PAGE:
Sunday, March 14, 2010

That's more like it, and it's portable too

The family took a little trip and I decided that rather than be away from Fork and Hay, I would take a little Fork and Hay with me. I could get used to this concept.

Kegged and tapped: 100201 Geordie-Boy Ale Keg 2

I still haven't finished the first keg yet but I went ahead and tapped the second keg, since I wanted to test the travel properties of a full keg. The second keg has two main differences from the first one. It was fermented with Danstar Nottingham yeast rather than Safale US-05, and I brought it inside to warm up for another week in the hope of getting a diacetyl rest (if you recall the last post).

Once again I have changed too many variables simultaneously to draw specific causalities, but the observed properties of this sub-batch are pretty clear. It finished at 1.012, which is a much better attenuation than the other carboy exhibited. It's also free of the off-flavor I tasted in the other keg and in the previous Por Favor batch. Subjectively, it's a better tasting beer than the other keg, and I have some ideas for the next batch to help nail it down.

I think I'm going to do two things in the short term. I will brew a Por Favor with a different yeast rather than US-05, like maybe White Labs WLP001 or Wyeast 1056. Those are both American ale type yeasts and maybe they will provide a different result. The second thing is that I will return to using Wyeast 1098 for the Geordie-Boy recipes. The Nottingham batch tastes good but it's not the same as the first batches of brown ale I made, and I need to eliminate some variables.

Is driving with a corny keg a violation of "open container" laws?

I don't bottle much. That presents a mobility challenge of a sort, because a corny keg isn't exactly the most packing-considerate form factor for carrying beer. (For one thing, they don't fit too well in ice chests.) There appear to be three challenges to overcome when traveling with a keg beer system, and I addressed them on this trip with varying results.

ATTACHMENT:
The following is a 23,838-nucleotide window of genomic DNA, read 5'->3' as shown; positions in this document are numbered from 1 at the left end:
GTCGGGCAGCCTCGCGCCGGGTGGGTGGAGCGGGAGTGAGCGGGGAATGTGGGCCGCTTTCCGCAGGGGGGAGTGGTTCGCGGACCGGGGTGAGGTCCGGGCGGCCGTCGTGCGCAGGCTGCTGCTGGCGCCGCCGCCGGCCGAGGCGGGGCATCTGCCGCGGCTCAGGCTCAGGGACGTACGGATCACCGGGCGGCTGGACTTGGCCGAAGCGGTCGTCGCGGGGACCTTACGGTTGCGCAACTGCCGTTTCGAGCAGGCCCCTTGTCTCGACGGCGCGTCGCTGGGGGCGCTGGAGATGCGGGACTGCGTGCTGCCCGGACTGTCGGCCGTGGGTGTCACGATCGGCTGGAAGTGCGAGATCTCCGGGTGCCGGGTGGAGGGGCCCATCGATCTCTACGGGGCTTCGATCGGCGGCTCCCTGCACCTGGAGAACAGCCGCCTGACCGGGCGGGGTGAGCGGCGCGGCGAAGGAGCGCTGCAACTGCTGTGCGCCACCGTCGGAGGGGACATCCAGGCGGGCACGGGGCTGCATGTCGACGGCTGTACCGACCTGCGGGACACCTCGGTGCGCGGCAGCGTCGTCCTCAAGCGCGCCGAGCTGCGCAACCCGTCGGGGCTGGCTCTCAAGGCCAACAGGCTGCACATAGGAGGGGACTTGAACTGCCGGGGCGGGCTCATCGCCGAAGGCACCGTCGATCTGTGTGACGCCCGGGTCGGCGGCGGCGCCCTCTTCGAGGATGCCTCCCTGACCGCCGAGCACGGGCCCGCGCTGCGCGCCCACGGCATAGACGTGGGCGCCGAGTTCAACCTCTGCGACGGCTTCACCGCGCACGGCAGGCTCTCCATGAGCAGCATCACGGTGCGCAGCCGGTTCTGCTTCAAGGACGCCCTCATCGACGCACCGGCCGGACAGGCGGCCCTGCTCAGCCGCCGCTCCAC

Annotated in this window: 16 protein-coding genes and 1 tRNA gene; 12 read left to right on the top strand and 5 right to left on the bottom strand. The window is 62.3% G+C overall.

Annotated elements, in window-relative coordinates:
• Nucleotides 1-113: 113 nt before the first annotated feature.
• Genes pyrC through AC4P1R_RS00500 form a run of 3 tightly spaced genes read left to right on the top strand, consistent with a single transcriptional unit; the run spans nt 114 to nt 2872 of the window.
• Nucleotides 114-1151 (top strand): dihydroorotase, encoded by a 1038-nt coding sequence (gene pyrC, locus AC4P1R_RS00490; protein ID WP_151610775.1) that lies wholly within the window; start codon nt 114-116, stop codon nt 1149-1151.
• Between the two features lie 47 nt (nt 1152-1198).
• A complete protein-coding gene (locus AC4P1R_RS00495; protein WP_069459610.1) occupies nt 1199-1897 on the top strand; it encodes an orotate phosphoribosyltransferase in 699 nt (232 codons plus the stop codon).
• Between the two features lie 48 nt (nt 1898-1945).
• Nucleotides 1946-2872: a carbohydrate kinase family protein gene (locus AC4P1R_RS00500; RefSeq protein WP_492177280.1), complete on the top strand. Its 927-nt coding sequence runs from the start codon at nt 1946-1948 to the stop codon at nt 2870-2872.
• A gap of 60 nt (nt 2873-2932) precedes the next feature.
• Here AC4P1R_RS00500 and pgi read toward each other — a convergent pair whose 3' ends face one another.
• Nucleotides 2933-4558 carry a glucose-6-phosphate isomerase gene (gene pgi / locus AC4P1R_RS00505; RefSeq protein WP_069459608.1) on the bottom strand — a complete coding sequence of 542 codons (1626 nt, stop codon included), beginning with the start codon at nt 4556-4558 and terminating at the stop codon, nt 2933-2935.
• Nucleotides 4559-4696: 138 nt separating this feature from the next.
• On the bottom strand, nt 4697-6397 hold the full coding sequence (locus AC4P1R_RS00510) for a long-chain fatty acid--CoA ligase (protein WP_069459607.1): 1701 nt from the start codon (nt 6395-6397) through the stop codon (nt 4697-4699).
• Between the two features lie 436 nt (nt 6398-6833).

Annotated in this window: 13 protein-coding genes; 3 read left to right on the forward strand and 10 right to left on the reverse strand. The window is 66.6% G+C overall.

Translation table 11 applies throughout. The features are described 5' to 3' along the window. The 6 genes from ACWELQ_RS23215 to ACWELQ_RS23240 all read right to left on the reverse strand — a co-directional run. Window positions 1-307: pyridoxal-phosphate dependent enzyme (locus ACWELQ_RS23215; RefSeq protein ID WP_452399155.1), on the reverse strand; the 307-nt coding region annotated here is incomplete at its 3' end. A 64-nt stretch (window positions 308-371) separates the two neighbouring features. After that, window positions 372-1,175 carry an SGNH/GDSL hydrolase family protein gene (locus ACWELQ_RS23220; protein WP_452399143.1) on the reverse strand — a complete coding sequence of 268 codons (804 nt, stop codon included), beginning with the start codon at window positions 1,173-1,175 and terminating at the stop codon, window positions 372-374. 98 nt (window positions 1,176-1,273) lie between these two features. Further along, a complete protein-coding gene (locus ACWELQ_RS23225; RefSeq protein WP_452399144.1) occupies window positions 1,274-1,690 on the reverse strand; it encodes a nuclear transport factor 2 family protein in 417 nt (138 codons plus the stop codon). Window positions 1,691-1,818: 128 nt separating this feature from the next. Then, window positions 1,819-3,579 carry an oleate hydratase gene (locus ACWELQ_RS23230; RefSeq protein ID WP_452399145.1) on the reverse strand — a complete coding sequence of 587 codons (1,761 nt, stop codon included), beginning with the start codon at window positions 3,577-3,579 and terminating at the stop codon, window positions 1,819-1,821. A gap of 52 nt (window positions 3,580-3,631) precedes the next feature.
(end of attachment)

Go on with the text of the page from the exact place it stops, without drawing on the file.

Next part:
First and perhaps most obvious is the relentless pressure. Not the pressure of traveling or of being expected to share your beer, but the need to pressurize the keg for dispensing. At home, pressure is maintained by the CO2 system in the kegerator, with regulators and manifolds and all the various required accoutrements. On the road, you have to be able to apply pressure to serve. (A fundamental assumption is that the keg is already properly carbonated.)

The Cornelius Keg CO2 Charger seemed to be the simplest option for managing pressurization. It uses the little CO2 cartridges that are often used in pellet guns, and you use it to maintain sufficient head pressure in the keg to force the beer to dispense. It has no regulator; instead, it has a trigger mechanism that you use to shoot a burst of CO2 into the keg to get the beer flowing. It kind of works like the party taps you might have used in your college days. On the whole, I'm pretty pleased with this solution, as it's pretty easy to tell when you need to trigger the gas because the beer flow slows to a trickle.

In this picture you can see the CO2 charger attached to the keg. It connects to a regular 1/4" male flare fitting, like the one found on some gas-side ball lock quick disconnects. I didn't have a spare lying around, so I had to disassemble one of my kegerator gas hoses to get the fitting I needed. It worked just fine, and I'll order another QD just for the portable charger.

Once you have the head pressure on the keg you need to get the beer out. For this, I went all out and...well, nothing. As you can see I actually backrobbed one of my cobra tap hoses from the kegerator. Hey, it works. The problem I found with it is that it doesn't stay cold like it would in the kegerator, so the beer that runs out first is warmer than the rest of the pour. Since the unofficial motto of Fork and Hay is "the warmest beer you ever drank was 'just cold enough'" that doesn't present a real problem for me. I did find that it was best to rinse the hose out every day since warm beer left in it overnight gets sticky and could present an avenue for contamination.

The other challenge is temperature regulation. As I mentioned earler, the corny keg isn't exactly a great fit in a cooler, and the other folks I traveled with objected to me putting it into the fridge at the expense of things like food. What I did was jury rig an ice based cooler out of a garbage bag and a plastic bucket. It keeps the bottom of the keg ice cold and thermal transfer chills the upper portion somewhat. Since the keg dispenses from the pickup tube in the bottom, I got cold beer fills as long as I maintained the ice level. The keg is insulated with a blanket, but the bucket is not, so one bag of ice lasts about one day. More insulation would provide a better result I'm sure.

The expense of the ice is more than offset by the convenience of having draft beer on demand and the satisfaction of knowing it's something you brewed and enjoy. I'm chalking this up as a success.